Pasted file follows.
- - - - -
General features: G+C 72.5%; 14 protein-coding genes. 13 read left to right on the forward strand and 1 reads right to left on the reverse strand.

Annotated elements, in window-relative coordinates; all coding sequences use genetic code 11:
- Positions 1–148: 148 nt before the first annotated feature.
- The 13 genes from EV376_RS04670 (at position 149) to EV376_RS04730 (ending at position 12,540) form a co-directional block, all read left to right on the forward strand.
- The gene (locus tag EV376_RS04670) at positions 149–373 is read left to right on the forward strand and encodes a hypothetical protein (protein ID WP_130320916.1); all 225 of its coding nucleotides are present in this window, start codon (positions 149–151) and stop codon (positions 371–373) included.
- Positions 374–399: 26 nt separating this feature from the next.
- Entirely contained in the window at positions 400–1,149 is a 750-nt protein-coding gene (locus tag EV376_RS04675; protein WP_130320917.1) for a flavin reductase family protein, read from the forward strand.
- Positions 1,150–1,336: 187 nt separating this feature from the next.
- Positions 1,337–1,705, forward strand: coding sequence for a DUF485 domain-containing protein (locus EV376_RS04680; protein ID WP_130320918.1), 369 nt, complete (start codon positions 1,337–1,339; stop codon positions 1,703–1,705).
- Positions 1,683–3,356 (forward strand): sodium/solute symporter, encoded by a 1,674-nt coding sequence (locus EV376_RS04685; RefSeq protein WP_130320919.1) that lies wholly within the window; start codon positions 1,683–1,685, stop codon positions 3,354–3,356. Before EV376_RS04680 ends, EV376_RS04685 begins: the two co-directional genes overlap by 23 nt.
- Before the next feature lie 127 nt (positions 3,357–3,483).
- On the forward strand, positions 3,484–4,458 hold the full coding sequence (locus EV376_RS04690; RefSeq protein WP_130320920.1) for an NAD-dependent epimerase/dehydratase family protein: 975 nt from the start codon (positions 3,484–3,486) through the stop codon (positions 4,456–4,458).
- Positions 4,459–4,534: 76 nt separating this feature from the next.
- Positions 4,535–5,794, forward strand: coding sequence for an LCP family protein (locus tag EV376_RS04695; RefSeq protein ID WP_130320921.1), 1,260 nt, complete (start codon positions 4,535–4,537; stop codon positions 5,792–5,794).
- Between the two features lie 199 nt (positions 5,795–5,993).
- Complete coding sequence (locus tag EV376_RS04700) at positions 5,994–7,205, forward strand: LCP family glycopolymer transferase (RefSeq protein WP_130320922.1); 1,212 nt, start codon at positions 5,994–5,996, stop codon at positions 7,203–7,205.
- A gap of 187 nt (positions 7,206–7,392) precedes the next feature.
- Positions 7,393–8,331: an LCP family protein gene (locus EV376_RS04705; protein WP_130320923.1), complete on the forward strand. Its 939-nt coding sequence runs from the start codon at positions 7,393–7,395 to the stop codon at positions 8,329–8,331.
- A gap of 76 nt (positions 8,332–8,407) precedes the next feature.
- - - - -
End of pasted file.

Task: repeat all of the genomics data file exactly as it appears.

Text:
General features: G+C 72.5%; 14 protein-coding genes. 13 read left to right on the forward strand and 1 reads right to left on the reverse strand.

Annotated elements, in window-relative coordinates; all coding sequences use genetic code 11:
- Positions 1–148: 148 nt before the first annotated feature.
- The 13 genes from EV376_RS04670 (at position 149) to EV376_RS04730 (ending at position 12,540) form a co-directional block, all read left to right on the forward strand.
- The gene (locus tag EV376_RS04670) at positions 149–373 is read left to right on the forward strand and encodes a hypothetical protein (protein ID WP_130320916.1); all 225 of its coding nucleotides are present in this window, start codon (positions 149–151) and stop codon (positions 371–373) included.
- Positions 374–399: 26 nt separating this feature from the next.
- Entirely contained in the window at positions 400–1,149 is a 750-nt protein-coding gene (locus tag EV376_RS04675; protein WP_130320917.1) for a flavin reductase family protein, read from the forward strand.
- Positions 1,150–1,336: 187 nt separating this feature from the next.
- Positions 1,337–1,705, forward strand: coding sequence for a DUF485 domain-containing protein (locus EV376_RS04680; protein ID WP_130320918.1), 369 nt, complete (start codon positions 1,337–1,339; stop codon positions 1,703–1,705).
- Positions 1,683–3,356 (forward strand): sodium/solute symporter, encoded by a 1,674-nt coding sequence (locus EV376_RS04685; RefSeq protein WP_130320919.1) that lies wholly within the window; start codon positions 1,683–1,685, stop codon positions 3,354–3,356. Before EV376_RS04680 ends, EV376_RS04685 begins: the two co-directional genes overlap by 23 nt.
- Before the next feature lie 127 nt (positions 3,357–3,483).
- On the forward strand, positions 3,484–4,458 hold the full coding sequence (locus EV376_RS04690; RefSeq protein WP_130320920.1) for an NAD-dependent epimerase/dehydratase family protein: 975 nt from the start codon (positions 3,484–3,486) through the stop codon (positions 4,456–4,458).
- Positions 4,459–4,534: 76 nt separating this feature from the next.
- Positions 4,535–5,794, forward strand: coding sequence for an LCP family protein (locus tag EV376_RS04695; RefSeq protein ID WP_130320921.1), 1,260 nt, complete (start codon positions 4,535–4,537; stop codon positions 5,792–5,794).
- Between the two features lie 199 nt (positions 5,795–5,993).
- Complete coding sequence (locus tag EV376_RS04700) at positions 5,994–7,205, forward strand: LCP family glycopolymer transferase (RefSeq protein WP_130320922.1); 1,212 nt, start codon at positions 5,994–5,996, stop codon at positions 7,203–7,205.
- A gap of 187 nt (positions 7,206–7,392) precedes the next feature.
- Positions 7,393–8,331: an LCP family protein gene (locus EV376_RS04705; protein WP_130320923.1), complete on the forward strand. Its 939-nt coding sequence runs from the start codon at positions 7,393–7,395 to the stop codon at positions 8,329–8,331.
- A gap of 76 nt (positions 8,332–8,407) precedes the next feature.